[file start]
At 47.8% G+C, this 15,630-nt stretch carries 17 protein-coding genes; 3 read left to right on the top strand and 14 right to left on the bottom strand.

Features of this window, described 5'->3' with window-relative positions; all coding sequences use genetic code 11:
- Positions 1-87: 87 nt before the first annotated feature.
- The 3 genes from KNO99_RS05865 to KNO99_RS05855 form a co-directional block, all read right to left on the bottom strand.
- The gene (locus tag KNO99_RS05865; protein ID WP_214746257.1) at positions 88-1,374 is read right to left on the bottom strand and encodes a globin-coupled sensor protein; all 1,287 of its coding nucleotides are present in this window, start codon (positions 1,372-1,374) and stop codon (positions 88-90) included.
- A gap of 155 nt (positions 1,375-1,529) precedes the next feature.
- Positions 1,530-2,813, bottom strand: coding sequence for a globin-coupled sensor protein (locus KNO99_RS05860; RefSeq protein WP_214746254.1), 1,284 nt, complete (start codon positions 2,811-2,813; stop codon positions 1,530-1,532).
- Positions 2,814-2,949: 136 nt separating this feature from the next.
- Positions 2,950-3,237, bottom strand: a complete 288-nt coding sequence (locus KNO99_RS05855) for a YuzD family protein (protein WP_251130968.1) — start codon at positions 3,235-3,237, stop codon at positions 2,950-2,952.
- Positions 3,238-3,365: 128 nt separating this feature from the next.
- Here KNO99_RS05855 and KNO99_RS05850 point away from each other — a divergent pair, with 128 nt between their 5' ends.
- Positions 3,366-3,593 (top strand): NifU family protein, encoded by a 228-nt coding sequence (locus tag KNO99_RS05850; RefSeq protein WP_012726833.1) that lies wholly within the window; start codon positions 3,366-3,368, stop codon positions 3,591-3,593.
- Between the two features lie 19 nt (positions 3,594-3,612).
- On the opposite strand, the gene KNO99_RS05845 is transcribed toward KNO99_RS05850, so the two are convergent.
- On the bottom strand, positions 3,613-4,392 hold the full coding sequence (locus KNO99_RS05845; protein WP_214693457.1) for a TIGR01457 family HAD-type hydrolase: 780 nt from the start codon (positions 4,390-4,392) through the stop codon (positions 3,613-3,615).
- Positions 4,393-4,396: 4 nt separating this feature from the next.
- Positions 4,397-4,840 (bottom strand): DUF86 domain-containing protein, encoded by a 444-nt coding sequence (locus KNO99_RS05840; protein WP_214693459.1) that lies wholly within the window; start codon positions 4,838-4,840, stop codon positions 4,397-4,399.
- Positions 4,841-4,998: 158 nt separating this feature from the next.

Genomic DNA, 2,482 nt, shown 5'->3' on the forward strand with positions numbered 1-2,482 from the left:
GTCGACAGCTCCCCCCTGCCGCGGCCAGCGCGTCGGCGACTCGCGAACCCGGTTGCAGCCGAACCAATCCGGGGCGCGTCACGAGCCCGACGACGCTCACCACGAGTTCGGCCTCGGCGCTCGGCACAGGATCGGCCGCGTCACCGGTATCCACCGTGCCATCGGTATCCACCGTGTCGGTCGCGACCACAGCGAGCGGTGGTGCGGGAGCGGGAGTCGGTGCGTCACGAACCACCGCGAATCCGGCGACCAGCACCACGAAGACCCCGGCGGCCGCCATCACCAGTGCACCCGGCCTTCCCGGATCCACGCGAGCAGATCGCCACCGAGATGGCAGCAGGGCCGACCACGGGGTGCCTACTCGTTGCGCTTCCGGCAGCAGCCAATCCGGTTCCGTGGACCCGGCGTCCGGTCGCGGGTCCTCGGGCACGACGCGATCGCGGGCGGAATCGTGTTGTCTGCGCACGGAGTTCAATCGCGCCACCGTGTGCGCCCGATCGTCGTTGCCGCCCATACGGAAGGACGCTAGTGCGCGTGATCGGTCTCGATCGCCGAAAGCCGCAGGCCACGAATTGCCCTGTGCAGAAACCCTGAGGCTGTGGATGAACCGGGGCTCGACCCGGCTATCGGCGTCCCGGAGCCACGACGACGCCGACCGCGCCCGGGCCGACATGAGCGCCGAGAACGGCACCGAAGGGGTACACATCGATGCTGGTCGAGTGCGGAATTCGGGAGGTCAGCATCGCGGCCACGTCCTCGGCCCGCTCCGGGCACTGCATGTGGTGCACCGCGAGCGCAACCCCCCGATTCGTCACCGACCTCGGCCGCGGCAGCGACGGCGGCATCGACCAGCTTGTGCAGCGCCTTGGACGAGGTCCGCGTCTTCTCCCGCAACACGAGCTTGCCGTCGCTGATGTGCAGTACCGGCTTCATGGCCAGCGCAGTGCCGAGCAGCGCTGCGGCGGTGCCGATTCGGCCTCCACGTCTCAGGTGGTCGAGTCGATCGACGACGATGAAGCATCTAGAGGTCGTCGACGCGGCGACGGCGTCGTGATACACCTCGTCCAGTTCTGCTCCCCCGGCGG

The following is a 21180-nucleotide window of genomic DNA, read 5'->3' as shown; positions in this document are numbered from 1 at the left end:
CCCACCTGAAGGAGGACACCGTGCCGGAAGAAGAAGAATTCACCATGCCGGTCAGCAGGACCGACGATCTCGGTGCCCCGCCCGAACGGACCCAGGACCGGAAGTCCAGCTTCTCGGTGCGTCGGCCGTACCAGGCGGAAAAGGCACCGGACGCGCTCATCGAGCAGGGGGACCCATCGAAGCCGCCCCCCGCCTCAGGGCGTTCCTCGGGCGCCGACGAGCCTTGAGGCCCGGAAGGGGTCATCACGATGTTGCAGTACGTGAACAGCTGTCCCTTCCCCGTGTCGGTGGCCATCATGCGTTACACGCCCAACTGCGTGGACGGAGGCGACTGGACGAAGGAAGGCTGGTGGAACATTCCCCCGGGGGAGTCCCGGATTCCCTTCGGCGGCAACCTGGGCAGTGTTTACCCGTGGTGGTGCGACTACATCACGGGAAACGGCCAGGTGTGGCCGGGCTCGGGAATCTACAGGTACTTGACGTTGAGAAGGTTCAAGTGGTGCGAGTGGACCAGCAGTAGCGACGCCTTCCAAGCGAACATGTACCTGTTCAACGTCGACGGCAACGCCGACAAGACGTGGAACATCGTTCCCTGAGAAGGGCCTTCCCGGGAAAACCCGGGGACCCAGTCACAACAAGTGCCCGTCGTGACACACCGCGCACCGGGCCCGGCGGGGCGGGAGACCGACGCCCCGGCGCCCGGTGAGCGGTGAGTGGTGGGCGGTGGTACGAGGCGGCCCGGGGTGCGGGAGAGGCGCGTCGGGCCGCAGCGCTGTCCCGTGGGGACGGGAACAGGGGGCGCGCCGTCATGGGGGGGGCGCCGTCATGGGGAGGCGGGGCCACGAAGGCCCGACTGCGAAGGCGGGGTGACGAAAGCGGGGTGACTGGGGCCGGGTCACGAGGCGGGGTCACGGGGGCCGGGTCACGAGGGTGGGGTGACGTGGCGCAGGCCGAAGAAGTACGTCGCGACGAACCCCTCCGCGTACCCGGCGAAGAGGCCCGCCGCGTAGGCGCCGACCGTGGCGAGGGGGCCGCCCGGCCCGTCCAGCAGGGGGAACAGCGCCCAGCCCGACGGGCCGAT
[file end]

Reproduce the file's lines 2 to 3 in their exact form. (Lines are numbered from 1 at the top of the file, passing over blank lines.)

Features of this window, described 5'->3' with window-relative positions; all coding sequences use genetic code 11:
- Positions 1-87: 87 nt before the first annotated feature.